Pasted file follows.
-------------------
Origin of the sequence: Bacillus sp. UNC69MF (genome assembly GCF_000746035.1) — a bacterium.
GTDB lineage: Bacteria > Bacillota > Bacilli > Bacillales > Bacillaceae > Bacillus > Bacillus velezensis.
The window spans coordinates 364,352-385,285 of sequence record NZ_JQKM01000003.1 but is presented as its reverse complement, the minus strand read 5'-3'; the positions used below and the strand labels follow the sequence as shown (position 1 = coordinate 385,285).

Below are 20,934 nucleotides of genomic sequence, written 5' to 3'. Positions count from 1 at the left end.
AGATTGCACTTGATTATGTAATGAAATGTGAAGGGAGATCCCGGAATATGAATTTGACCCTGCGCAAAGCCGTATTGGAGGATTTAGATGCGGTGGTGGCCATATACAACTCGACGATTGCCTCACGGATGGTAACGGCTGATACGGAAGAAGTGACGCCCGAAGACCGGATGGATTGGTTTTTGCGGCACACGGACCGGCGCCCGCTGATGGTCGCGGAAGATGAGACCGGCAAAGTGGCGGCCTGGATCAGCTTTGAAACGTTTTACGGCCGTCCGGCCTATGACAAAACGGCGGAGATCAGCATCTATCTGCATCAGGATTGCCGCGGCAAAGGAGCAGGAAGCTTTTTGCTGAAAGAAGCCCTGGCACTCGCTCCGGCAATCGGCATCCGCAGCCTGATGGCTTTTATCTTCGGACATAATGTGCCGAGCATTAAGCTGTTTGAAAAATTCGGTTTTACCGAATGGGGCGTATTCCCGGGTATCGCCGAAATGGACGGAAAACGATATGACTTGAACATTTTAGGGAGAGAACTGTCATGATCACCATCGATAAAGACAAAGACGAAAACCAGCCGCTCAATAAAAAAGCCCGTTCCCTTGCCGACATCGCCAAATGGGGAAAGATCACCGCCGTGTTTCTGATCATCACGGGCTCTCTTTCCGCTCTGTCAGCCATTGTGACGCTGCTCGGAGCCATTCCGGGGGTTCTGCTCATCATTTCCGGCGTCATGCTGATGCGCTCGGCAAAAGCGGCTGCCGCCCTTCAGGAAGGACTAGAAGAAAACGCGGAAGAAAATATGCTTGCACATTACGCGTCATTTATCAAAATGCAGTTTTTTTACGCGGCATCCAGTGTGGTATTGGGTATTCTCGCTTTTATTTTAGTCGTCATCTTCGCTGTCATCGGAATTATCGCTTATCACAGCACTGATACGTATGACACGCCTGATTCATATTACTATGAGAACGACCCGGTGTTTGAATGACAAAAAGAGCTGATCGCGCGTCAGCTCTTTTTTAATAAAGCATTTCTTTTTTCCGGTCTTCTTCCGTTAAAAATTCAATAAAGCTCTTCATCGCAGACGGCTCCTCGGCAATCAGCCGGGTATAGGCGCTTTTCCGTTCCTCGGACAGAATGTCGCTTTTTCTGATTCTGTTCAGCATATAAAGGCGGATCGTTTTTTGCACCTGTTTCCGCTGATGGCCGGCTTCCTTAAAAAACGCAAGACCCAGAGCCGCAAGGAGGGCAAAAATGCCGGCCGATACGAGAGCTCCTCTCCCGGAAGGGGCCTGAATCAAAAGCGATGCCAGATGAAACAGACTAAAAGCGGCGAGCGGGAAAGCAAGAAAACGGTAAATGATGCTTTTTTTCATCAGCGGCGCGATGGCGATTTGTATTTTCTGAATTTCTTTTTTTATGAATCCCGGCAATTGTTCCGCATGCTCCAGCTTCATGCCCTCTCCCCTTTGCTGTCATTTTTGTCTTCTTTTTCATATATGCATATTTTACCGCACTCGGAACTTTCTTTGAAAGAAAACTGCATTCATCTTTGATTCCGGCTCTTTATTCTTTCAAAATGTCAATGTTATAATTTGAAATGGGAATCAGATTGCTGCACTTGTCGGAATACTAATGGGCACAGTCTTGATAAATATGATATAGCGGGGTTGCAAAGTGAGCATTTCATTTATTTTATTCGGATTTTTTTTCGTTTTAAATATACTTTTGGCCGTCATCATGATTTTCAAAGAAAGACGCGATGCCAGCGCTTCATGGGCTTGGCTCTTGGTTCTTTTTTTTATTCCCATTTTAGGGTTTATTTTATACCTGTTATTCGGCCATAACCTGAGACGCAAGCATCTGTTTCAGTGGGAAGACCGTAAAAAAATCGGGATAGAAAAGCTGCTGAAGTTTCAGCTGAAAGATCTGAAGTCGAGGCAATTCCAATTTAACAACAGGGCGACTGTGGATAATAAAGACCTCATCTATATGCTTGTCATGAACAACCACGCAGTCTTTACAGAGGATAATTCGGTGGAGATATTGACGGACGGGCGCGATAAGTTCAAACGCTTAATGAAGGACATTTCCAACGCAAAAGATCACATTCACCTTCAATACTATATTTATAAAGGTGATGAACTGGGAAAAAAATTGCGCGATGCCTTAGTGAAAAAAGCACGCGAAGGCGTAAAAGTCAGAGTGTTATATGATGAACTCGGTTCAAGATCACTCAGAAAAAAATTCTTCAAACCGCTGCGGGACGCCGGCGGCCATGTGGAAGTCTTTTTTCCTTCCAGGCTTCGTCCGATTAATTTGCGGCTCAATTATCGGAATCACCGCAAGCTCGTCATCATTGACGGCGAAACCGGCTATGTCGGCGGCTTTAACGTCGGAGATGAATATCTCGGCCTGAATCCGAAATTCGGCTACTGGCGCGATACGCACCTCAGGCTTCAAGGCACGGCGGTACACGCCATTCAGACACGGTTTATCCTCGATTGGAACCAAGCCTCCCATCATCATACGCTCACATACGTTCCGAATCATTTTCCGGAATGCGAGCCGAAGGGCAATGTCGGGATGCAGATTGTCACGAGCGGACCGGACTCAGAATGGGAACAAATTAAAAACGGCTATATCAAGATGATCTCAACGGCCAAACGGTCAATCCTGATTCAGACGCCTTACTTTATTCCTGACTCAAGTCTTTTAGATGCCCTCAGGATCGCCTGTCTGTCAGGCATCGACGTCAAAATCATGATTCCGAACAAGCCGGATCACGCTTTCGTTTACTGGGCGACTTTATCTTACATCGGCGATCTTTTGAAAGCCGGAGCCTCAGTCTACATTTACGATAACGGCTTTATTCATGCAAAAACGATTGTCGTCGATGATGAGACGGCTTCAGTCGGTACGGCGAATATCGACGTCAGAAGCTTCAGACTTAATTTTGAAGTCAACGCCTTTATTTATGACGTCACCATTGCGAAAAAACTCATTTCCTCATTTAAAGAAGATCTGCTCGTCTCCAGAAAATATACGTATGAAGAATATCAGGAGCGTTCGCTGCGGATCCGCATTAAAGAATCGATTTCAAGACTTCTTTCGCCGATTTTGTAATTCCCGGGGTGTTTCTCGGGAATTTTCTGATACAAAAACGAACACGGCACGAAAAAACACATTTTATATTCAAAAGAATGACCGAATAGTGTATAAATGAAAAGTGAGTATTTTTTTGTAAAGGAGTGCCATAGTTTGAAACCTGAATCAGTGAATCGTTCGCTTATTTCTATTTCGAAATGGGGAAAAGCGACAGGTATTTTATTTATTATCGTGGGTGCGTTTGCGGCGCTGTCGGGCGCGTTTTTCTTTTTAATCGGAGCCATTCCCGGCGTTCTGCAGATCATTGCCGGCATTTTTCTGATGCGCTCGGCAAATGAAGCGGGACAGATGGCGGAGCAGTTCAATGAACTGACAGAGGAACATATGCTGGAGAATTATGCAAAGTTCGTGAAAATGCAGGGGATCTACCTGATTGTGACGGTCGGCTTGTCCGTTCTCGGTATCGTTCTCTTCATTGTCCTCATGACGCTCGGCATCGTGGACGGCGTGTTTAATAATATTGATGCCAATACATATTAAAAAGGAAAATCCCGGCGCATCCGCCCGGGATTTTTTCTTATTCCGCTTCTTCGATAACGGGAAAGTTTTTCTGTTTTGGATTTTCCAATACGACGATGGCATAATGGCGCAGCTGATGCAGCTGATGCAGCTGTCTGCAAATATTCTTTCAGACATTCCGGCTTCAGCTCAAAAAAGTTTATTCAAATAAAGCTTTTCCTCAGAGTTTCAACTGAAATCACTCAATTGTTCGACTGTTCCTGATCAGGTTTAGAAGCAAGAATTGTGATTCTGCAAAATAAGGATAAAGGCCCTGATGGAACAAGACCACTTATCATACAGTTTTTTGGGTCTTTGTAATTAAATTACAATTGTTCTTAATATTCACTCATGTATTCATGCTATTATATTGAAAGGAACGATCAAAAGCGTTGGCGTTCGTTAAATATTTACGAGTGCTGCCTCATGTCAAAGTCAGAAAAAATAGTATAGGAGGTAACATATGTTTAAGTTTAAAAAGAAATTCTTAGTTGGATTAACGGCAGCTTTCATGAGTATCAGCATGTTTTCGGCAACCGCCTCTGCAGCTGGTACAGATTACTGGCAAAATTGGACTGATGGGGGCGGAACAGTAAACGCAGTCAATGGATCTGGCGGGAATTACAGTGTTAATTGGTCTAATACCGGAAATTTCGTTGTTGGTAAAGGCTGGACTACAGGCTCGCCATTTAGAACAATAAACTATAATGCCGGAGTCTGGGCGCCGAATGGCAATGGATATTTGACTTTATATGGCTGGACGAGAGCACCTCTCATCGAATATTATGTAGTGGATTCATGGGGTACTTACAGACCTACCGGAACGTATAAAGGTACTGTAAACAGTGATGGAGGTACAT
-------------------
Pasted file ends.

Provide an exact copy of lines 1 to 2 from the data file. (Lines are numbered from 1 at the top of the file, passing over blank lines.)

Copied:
Origin of the sequence: Bacillus sp. UNC69MF (genome assembly GCF_000746035.1) — a bacterium.
GTDB lineage: Bacteria > Bacillota > Bacilli > Bacillales > Bacillaceae > Bacillus > Bacillus velezensis.